Celebrating 50 years of Engineering Excellence

This week marks the 50th Anniversary of the completion of the first section of the M74 motorway - The Hamilton Bypass.

On December 2nd, 1966, the Secretary of State for Scotland, the Right Honorable Willie Ross, officially opened the first nine mile stretch of dual, two lane carriageway between Junction 6, Hamilton and Draffan, south of Larkhall.

The Hamilton Bypass, which was the most extensive motorway constructed in Scotland and was one of the largest civil engineering projects undertaken at the time, opened to traffic a few days later on December 6, 1966.

As road transportation continued to increase throughout the 1950s and 60s, the A74 became the preferred route between Scotland and England, with around 75% of all cross border traffic using it.

Bypassing some of Lanarkshire’s biggest towns, including Larkhall, Hamilton and Uddingston, the new route provided an immediate solution to the chronic traffic congestion of the early 1960s.

Graeme Reid, Transport Scotland’s Project Sponsor for the M8 M73 M74 Motorway Improvements Project, said: “Over the last 50 years, traffic flows have steadily increased on this main arterial route between Scotland and England, with the junctions and carriageways of the M74 struggling to cope with the high volume on a daily basis.

“The original Hamilton Bypass has been a victim of its own success and once again we are working to create a motorway network fit for the demands of today’s road user. It’s great to see the images from the 1960s and to contrast those with the complex and challenging construction underway today.

“We look forward to the completion of this £500m project to upgrade Central Scotland’s motorway network  in Spring 2017, and to enjoy the benefits of the new, improved routes for the next 50 years.”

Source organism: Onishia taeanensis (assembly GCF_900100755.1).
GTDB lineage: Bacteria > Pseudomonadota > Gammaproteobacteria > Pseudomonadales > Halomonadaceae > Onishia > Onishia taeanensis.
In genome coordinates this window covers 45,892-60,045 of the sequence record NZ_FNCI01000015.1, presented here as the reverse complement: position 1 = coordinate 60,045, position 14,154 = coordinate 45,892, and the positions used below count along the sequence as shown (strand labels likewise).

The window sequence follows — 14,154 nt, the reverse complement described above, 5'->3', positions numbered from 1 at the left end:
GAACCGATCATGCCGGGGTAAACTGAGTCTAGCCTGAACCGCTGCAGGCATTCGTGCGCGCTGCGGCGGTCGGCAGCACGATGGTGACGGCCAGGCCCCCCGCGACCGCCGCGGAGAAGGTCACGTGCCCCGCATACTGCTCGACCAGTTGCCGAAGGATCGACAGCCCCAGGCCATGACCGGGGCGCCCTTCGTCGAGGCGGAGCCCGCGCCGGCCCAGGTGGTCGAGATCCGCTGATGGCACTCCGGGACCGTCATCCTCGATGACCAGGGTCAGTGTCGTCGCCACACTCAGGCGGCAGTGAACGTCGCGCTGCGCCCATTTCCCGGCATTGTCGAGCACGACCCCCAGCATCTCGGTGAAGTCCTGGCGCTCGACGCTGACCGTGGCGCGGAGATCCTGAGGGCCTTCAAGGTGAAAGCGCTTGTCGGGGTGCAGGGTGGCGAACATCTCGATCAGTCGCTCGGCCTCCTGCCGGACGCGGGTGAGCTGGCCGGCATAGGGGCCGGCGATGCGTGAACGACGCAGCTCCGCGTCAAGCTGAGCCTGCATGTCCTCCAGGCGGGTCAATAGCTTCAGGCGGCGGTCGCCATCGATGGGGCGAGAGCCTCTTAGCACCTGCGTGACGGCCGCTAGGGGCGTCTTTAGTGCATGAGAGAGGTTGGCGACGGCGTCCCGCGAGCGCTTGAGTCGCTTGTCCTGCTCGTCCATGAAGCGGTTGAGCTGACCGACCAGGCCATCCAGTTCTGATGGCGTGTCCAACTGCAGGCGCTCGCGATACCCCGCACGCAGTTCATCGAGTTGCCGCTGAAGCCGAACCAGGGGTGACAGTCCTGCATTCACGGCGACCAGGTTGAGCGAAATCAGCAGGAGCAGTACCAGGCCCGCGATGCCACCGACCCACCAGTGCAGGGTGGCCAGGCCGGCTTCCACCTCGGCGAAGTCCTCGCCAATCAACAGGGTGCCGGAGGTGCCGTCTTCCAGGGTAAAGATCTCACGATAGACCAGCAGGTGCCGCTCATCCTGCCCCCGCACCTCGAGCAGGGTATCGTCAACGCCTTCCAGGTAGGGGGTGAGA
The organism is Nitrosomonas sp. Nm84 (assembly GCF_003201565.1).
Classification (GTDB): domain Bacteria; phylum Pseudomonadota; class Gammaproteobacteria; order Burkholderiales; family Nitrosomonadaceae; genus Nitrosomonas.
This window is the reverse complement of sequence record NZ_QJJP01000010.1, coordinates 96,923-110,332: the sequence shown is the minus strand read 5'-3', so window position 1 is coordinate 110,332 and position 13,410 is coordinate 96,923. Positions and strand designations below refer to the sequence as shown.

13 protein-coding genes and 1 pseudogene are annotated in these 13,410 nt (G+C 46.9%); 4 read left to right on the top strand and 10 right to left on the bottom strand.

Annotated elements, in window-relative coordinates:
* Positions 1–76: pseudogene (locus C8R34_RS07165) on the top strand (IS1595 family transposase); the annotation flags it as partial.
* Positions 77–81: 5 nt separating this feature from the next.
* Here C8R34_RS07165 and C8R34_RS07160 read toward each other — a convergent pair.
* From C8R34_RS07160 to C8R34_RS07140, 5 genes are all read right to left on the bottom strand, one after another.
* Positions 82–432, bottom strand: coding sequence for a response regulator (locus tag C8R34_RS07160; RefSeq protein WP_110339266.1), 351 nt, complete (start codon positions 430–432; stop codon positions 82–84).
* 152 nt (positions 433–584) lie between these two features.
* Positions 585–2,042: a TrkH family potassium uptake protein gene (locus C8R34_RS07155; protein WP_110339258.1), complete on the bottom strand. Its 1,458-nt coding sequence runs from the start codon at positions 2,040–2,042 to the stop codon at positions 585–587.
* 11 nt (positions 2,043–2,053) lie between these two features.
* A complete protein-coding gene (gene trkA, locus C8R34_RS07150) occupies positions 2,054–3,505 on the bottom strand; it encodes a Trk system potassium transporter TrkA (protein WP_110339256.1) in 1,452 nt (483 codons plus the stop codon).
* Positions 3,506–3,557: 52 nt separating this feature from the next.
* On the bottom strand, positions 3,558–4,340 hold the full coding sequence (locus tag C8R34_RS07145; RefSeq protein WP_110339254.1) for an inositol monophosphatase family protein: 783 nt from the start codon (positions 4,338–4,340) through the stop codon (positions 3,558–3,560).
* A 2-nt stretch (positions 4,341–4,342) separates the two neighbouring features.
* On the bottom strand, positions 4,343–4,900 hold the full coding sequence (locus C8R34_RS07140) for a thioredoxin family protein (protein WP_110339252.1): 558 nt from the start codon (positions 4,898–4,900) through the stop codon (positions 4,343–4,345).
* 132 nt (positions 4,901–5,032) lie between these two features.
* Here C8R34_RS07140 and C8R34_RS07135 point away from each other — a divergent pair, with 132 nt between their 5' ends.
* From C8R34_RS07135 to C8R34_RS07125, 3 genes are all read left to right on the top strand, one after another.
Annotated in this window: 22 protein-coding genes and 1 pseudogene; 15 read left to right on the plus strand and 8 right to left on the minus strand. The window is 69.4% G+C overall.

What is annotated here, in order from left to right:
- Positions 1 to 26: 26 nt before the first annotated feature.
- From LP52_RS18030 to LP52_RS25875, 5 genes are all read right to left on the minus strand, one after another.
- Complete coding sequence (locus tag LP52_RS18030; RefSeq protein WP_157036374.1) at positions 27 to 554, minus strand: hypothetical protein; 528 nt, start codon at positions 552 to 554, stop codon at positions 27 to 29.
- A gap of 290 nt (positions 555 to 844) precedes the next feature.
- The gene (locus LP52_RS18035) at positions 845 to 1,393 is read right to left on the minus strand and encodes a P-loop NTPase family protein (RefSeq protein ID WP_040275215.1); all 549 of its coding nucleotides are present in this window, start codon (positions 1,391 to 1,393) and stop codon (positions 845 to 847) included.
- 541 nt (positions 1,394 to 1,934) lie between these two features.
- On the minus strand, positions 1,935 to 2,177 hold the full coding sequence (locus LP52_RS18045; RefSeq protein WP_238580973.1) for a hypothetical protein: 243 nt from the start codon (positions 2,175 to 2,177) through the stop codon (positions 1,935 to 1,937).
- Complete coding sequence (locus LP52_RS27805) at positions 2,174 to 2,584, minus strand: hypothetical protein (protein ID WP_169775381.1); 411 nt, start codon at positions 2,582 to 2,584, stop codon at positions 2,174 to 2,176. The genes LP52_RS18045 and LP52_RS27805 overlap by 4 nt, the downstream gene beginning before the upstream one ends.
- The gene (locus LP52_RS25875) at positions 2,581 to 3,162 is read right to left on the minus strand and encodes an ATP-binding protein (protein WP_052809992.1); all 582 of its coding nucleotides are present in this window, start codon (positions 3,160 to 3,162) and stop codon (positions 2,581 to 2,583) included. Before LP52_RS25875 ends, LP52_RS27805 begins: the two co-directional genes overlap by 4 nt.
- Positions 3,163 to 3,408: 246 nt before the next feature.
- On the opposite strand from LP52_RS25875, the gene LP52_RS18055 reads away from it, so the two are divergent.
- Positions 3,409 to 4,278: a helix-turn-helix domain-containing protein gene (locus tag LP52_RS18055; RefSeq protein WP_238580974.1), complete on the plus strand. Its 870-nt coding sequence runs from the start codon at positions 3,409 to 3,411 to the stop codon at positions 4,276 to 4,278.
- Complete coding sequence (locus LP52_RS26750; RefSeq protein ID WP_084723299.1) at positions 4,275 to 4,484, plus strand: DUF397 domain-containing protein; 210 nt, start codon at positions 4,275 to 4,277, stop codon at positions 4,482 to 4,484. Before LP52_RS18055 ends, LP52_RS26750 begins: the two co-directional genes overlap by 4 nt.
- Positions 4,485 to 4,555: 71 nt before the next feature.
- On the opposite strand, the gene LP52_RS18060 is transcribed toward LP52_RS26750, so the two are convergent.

This first nine mile stretch of the original Hamilton Bypass took approximately two and a half years to complete, while stage two, the dual, three lane section from Hamilton to Maryville (approx. 4 miles) proved more complex and took approximately three years - finally opening to traffic in August 1968.

In 1966, it was estimated that 35,000 vehicles would use the road, rising to 80,000 by 1980. Today the route carries in excess of 100,000 vehicles per day and the M74 remains a crucial link in Central Scotland’s motorway network.

Fifty years on since its completion, the M74 between Junction 6, Hamilton and Junction 3A Daldowie is currently being upgraded as part of the £500m M8 M73 M74 Motorway Improvements Project.

Scottish Roads Partnership began construction on this major infrastructure project in February 2014, with works to widen the existing M74 by creating 9km of four lane carriageway in both directions, now nearing completion.

Improvement works continue to upgrade the M74 Junction 5 at Raith Interchange. Formally known as Bothwellhaugh Interchange, the new junction includes the creation of a 560m long underpass below the existing roundabout.

Consisting of more than 1600 piles, the underpass is now clearly visible having been fully excavated, and will provide a free flow link for traffic between the Bellshill Bypass and the East Kilbride Expressway once complete in Spring 2017.

In addition, three new bridges have also been constructed to carry the motorway and local traffic over the new underpass, separating the traffic on the A725 from that using the M74.

These major improvement works will also create a new cycle path and pedestrian walkway between Bothwell and Strathclyde Country Park, providing much improved accessibility and safety by segregating pedestrians and cyclists from motorists.

Graeme added: “The improvements will segregate the A725 and M74 through traffic, removing significant traffic volume from Raith roundabout. This will also support wider journey time benefits on the M8 and surrounding network, improving journey times by 15 to 20 minutes, and will improve the reliability of journeys on the A725 and the M74 with direct economic benefits to road users.”

Stuart Baird, creator of the Glasgow Motorways Archive, said: “The Hamilton Bypass was one of Scotland’s first motorways and it transformed travel right across Lanarkshire and the central belt. Research has unearthed an illuminating glimpse of life in 60s Scotland with many interesting facts, figures and long hidden photographs for anyone with an interest to enjoy.”

Notes to editors

A new page celebrating the 50th anniversary of this project can be found at www.glasgows-motorways.co.uk

Published 5 Dec 2016